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GM Mulling Big Shift in Car Design

'Skateboard' Platform Versatility May Represent Industry's Future


DETROIT — General Motors Corp. says it has seen the future, and it is ... a skateboard.

Not a flying skateboard, the likes of which Michael J. Fox swooped around on in "Back to the Future," but almost as fanciful.

GM says it has the technology to build free-standing car platforms packed with fuel cells and all the other elements of an automotive power train. They would be zero-emission vehicles with fuel economy the equivalent of more than 100 miles per gallon.

It won't happen overnight, but GM's top executives say they see a time when the "skateboard" platform, dubbed Autonomy, would be the basis for all of its consumer vehicles.

"We started with the premise, 'What if we were inventing the automobile today rather than a century ago? What might we do differently?'" GM Chief Executive Rick Wagoner said at the Autonomy introduction at the North American International Auto Show this month.

"Autonomy is more than just a new concept car; it's potentially the start of a revolution in how automobiles are designed, built and used," he said.

The sight of an Autonomy chassis gliding silently, with no seats or vehicle frame on top of it, is almost spooky.

It resembles a large, self-powered skateboard: a sculpted, 6-inch-thick, self-contained auto chassis with attachment points onto which any type of vehicle body--from roadster to recreational vehicle--could be fitted.

The propulsion system is contained within the chassis, and steering and braking are electronic, so there is no need to affix brake and accelerator pedals or a steering column to the platform. Instead, a steering yolk is plugged into the platform when a body is attached.

Even the familiar instrument panel is gone. An Autonomy vehicle displays all information for the driver on the control yolk.

Most components are software-based, so the platform can be easily upgraded.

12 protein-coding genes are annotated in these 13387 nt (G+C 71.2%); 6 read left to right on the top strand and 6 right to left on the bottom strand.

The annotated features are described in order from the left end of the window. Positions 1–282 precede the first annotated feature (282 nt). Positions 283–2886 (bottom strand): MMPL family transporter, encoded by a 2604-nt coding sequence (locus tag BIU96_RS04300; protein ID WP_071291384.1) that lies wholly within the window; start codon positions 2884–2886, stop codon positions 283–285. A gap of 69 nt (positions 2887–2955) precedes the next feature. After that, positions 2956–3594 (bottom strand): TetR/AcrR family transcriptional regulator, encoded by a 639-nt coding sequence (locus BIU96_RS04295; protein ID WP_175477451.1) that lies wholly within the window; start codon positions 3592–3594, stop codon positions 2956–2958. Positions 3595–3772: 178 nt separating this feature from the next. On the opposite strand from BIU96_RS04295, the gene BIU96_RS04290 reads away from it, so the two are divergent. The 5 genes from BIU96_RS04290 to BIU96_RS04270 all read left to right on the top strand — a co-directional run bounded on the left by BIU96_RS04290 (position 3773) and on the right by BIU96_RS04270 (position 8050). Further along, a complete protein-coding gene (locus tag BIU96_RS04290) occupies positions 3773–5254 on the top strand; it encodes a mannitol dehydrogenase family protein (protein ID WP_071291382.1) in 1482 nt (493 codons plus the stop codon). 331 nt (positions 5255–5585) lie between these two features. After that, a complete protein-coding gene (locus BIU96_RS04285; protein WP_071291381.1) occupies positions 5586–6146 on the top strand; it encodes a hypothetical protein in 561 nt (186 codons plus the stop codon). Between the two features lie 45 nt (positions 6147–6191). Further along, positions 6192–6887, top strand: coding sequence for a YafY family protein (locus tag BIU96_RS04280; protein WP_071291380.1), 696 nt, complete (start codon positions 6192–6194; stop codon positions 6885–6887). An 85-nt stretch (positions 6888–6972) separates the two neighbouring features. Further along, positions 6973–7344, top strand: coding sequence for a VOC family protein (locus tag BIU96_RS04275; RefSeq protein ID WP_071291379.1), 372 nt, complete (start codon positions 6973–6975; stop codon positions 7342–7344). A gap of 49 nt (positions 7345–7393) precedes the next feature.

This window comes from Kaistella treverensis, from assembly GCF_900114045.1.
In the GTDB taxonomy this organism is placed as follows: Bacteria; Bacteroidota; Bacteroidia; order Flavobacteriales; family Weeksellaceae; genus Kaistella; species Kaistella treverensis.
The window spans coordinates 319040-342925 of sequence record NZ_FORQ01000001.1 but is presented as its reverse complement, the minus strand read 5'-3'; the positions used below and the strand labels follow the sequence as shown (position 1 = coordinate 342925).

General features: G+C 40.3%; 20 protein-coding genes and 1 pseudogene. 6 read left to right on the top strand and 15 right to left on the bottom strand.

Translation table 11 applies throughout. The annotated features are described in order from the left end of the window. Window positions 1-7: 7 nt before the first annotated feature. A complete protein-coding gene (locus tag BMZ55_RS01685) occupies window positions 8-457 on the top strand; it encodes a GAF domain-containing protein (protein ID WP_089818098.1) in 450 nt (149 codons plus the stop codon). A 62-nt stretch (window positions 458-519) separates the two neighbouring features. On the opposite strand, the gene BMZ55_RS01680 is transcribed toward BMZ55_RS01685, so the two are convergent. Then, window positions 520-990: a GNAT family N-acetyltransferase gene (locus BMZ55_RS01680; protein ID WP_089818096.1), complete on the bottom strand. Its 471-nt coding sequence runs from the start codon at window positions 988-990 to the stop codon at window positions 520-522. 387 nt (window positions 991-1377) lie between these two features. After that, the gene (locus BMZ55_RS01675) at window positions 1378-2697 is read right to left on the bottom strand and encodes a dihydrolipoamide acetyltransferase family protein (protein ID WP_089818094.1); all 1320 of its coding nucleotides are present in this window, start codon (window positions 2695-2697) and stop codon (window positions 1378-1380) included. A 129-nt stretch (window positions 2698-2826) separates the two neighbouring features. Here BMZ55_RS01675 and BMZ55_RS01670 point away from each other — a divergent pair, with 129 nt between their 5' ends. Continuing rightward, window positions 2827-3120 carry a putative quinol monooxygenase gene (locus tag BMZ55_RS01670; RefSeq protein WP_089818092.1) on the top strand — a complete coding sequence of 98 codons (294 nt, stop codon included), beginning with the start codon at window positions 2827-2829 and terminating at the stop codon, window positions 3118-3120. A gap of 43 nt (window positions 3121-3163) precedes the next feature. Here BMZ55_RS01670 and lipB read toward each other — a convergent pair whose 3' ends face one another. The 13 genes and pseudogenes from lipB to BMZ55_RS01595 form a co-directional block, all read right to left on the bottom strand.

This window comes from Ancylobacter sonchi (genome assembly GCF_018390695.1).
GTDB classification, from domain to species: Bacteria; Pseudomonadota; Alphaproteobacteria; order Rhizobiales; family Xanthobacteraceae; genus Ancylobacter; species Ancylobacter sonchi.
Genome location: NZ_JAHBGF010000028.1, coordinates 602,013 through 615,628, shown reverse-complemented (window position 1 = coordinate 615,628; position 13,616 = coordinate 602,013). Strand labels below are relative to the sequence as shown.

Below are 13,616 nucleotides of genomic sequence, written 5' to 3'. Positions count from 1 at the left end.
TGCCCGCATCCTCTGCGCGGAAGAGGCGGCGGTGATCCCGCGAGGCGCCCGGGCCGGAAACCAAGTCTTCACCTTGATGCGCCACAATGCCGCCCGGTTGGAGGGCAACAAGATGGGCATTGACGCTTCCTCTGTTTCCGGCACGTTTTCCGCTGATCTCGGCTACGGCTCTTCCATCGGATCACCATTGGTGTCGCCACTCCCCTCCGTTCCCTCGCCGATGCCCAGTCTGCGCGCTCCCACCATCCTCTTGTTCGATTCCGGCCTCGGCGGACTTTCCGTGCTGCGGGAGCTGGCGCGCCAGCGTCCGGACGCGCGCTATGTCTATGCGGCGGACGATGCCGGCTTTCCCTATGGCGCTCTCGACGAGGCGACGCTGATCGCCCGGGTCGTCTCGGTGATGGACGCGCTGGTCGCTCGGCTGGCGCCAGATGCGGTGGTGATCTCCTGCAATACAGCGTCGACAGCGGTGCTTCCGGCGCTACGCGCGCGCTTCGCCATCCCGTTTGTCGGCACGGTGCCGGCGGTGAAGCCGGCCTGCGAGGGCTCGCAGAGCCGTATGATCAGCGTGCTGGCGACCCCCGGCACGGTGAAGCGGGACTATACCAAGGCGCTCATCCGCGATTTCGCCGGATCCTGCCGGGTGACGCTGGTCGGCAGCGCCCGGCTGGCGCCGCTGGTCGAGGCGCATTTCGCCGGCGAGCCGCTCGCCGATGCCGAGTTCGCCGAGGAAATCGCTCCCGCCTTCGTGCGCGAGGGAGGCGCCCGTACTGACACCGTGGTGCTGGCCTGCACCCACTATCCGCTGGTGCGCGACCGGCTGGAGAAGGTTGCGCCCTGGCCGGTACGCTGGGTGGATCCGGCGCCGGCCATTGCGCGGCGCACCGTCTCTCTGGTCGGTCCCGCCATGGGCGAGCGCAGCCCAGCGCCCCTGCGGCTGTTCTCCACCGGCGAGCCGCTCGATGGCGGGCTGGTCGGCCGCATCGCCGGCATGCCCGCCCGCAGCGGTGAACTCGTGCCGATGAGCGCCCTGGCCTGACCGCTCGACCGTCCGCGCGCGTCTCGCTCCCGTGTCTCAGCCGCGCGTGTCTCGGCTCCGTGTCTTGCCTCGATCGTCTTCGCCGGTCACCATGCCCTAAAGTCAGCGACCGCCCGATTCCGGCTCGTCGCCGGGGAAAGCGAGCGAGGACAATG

GM figures the chassis would last 20 years, so vehicle bodies could be shifted with drivers' needs--or even with the seasons--and be replaced at will. Owners could switch from a roadster to a wagon to a minivan while keeping the same platform.

"If our vision of the future is correct--and we think it is--Autonomy could reinvent the automobile and our entire industry," said Larry Burns, GM's vice president of research, development and planning.

GM believes it could cover the entire consumer vehicle market with two or three variants of the Autonomy platform.

The Autonomy presented at the auto show uses four 25-kilowatt motors, one at each wheel. That's the equivalent of a 140-horsepower internal combustion engine, respectable power for a small to mid-size sedan. But power could be enhanced by adding fuel stacks, much like increasing the memory of a computer through expansion slots.

That expandability overcomes the problem auto makers face of spending so much to develop new internal-combustion engine designs that they must use the engines for years to recoup the cost. Companies can get locked into a lineup of engines that are too expensive to update.

But with fuel cells, "If you need to double the kilowatt output, you double the number of plates in the stack," Burns said.

"It's easier to manufacture, safer and ultimately more affordable," he said. "This is going to allow us to reinvent the rules of automotive design."

GM's concept Autonomy is a sleek, low-slung road-hugger reminiscent of the latest Batmobile. GM design chief Wayne Cherry said the sweeping lines up front show there's no power train in the two-seater's body.

Drivers could position themselves wherever they felt comfortable in the car, farther forward or farther back, and not just on the left-hand side, he said. The yolk-mounted controls could be locked into a right-hand position if the driver chose to sit there.

Even without a body, the Autonomy platform has an eerie kind of beauty.

"We wanted it to be a stand-alone design statement," Cherry said. He added that this is a workable model for the future of vehicle propulsion, and not just some far-fetched concept to strut onto auto show stages. "This is extremely serious," he said.

But as with all new technology, the stumbling blocks are numerous. First, the viability of fuel cells is not a given, and debate rages over whether the technology, including retail delivery of the hydrogen needed to produce electrical power in a fuel cell, can be brought to market in an affordable fashion.

Performance issues also must be worked out.

Could GM build an Autonomy sport-utility vehicle that could tow a 2,000-pound trailer? GM and other manufacturers working on fuel cells say perhaps not today, but that fuel cells are getting smaller and more powerful by the month.

Can obstacles to delivering the fuel be overcome? An Autonomy car wouldn't be worth a nickel if drivers run out of power looking for a place to refuel.

And would a vehicle that has no engine block to absorb much of the impact of a crash be as safe or safer than today's cars in a head-on collision?

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